Whether you’re on team Meg or team Mike, Hewlett-Packard’s purchase of Autonomy—a company that sells its ability to help business leaders use data to make better decisions—now looks like a decidedly bad decision.
And that, dear readers, is what we like to call irony.
There are conflicting views as to who is to blame for HP’s being forced to issue an $8.8 billion write-down on its purchase of the UK software firm. HP’s management has publicly accused Autonomy of serious accounting improprieties. Auditors say they didn’t know of anything wrong with the books. The exciting crowd that thinks deeply about accounting is a bit skeptical about HP’s claims. Autonomy’s former boss says the unit’s disappointing earnings are a result of HP driving it into a ditch after buying it. The slew of advisers and investment banks that collectively earned a little under $70 million to look at the deal from every possible angle are now looking at their shoes. Very quietly.
What with this being HP’s third write-down in two quarters, to the total tune of $18 billion, it’s tempting for observers to just write off the whole bad business to the exuberant buying habits of the company’s recent CEOs. But even without pointing fingers, the saga should serve as a warning to all managers, including those that rely on the very products that Autonomy sells.
Autonomy software is supposed to organize all sorts of non-numeric, messy media—phone calls, videos, emails—into tidy useful packages. Essentially, Autonomy wants to make this information behave like numeric data, that can be easily organized and manipulated. The product? Instant insight.
But as the HP/Autonomy soap opera shows, insight is never really instant. And no matter how much information you have, three kinds of things can wrong with it.
The first is that the data themselves are flawed because someone didn’t cough up honest numbers. You might call this the “Adoboli problem.” UBS lost $2.3 billion because it trusted Kweku Adoboli, the rogue trader who was just jailed for seven years, not to lie about his trades (though he also says that there was a culture of tolerance for pushing the boundaries). Essentially, this is what HP is claiming: that Autonomy, for instance, dressed up certain kinds of revenue as other kinds, making it seem like more of a cash cow than it was. Business everywhere is built on a delicate pyramid of trust: purchasers trust auditors to do an honest audit; auditors trust firms to give them honest numbers; senior managers trust more junior staff not to hide things from them. If a link in the chain breaks, the whole thing can collapse.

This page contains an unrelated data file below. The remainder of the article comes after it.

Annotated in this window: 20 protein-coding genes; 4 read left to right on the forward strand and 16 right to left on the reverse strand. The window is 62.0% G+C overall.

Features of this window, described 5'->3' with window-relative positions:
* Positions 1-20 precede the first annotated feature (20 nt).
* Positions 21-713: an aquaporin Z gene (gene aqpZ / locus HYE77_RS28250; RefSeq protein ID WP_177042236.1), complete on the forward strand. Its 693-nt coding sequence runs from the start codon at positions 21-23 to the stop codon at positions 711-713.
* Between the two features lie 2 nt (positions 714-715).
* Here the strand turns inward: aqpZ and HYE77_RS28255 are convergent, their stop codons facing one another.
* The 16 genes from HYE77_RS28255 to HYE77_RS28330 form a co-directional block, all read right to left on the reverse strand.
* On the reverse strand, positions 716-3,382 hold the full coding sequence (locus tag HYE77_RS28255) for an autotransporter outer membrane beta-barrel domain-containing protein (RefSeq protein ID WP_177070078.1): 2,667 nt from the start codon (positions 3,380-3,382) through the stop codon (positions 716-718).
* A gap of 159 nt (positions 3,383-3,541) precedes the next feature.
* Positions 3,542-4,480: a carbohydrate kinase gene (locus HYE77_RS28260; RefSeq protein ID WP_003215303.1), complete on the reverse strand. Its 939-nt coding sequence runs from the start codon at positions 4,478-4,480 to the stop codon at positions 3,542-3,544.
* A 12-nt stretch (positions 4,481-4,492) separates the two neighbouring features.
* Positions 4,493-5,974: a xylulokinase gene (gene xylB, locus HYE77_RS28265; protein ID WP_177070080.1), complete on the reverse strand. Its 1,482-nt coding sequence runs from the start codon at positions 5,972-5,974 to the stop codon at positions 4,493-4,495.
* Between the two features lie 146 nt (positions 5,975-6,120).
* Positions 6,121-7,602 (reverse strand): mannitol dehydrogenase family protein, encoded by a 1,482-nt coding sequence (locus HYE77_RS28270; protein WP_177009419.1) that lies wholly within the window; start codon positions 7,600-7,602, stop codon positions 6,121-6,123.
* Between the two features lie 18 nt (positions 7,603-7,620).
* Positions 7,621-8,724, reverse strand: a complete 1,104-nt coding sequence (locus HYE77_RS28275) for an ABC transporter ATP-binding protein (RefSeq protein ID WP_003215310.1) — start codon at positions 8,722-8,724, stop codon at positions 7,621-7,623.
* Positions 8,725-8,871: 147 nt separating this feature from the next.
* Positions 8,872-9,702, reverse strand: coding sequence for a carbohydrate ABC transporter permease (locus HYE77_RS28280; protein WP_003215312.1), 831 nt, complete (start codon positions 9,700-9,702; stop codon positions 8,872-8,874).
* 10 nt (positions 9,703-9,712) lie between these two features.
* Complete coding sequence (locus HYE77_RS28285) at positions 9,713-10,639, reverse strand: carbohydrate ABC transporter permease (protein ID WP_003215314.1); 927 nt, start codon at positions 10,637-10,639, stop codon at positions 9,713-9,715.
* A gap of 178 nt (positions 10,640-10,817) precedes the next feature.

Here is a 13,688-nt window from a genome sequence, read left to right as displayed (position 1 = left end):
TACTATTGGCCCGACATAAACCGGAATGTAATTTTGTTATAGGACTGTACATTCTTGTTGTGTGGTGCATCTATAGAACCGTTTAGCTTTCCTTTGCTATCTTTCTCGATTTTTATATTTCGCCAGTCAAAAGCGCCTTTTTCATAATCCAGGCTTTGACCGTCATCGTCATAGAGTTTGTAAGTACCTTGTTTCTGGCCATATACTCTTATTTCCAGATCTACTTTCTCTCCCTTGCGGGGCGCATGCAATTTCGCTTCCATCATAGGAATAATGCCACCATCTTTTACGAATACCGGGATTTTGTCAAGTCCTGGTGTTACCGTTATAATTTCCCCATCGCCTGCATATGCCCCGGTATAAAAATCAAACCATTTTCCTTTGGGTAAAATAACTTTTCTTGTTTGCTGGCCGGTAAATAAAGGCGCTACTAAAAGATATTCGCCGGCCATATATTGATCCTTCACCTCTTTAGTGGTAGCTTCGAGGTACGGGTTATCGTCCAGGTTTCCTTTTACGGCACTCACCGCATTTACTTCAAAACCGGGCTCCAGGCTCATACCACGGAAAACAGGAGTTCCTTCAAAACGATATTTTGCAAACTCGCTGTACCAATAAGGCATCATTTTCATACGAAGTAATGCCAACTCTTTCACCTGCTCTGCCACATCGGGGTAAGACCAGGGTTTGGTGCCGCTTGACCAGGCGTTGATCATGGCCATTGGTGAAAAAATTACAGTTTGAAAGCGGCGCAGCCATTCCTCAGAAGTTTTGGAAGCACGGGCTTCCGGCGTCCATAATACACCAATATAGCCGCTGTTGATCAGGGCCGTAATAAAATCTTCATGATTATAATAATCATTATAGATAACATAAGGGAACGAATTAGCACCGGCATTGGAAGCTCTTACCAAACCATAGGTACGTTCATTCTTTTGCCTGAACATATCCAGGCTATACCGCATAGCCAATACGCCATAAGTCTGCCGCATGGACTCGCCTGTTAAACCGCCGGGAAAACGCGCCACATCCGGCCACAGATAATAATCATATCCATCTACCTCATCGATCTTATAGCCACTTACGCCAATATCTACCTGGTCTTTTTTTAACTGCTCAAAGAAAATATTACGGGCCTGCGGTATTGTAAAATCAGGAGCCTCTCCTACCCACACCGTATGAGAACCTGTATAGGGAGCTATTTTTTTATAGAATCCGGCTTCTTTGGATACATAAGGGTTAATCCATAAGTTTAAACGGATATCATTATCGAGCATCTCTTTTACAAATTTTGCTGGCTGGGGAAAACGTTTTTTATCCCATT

The second thing that can go wrong is that the data are fine, but people misinterpret them. This you might call the “Mitt Romney problem.” Republican strategists didn’t see Barack Obama’s re-election coming because—among other reasons—they saw high unemployment and a struggling economy and concluded that the incumbent couldn’t win. This wasn’t necessarily incompetence, but the result of an electoral landscape that was changing too fast to keep up with. Numbers that had meant one thing in past elections no longer meant the same thing in this one. So it goes with Autonomy. To interpret revenue figures, you have to know how they translate into the bottom line; but the software industry is changing so fast that, like the American electorate, it can be hard to make sense of. Bloomberg reports that accounting firm Deloitte issued a 208-page guide last year “devoted to navigating the various accounting standards governing the recognition of software revenue.”
The third thing that can go wrong is the simplest. The data are fine, the interpretation is fine, but people are bone-headed and ignore them anyway. This problem doesn’t have a name. It’s just called human nature.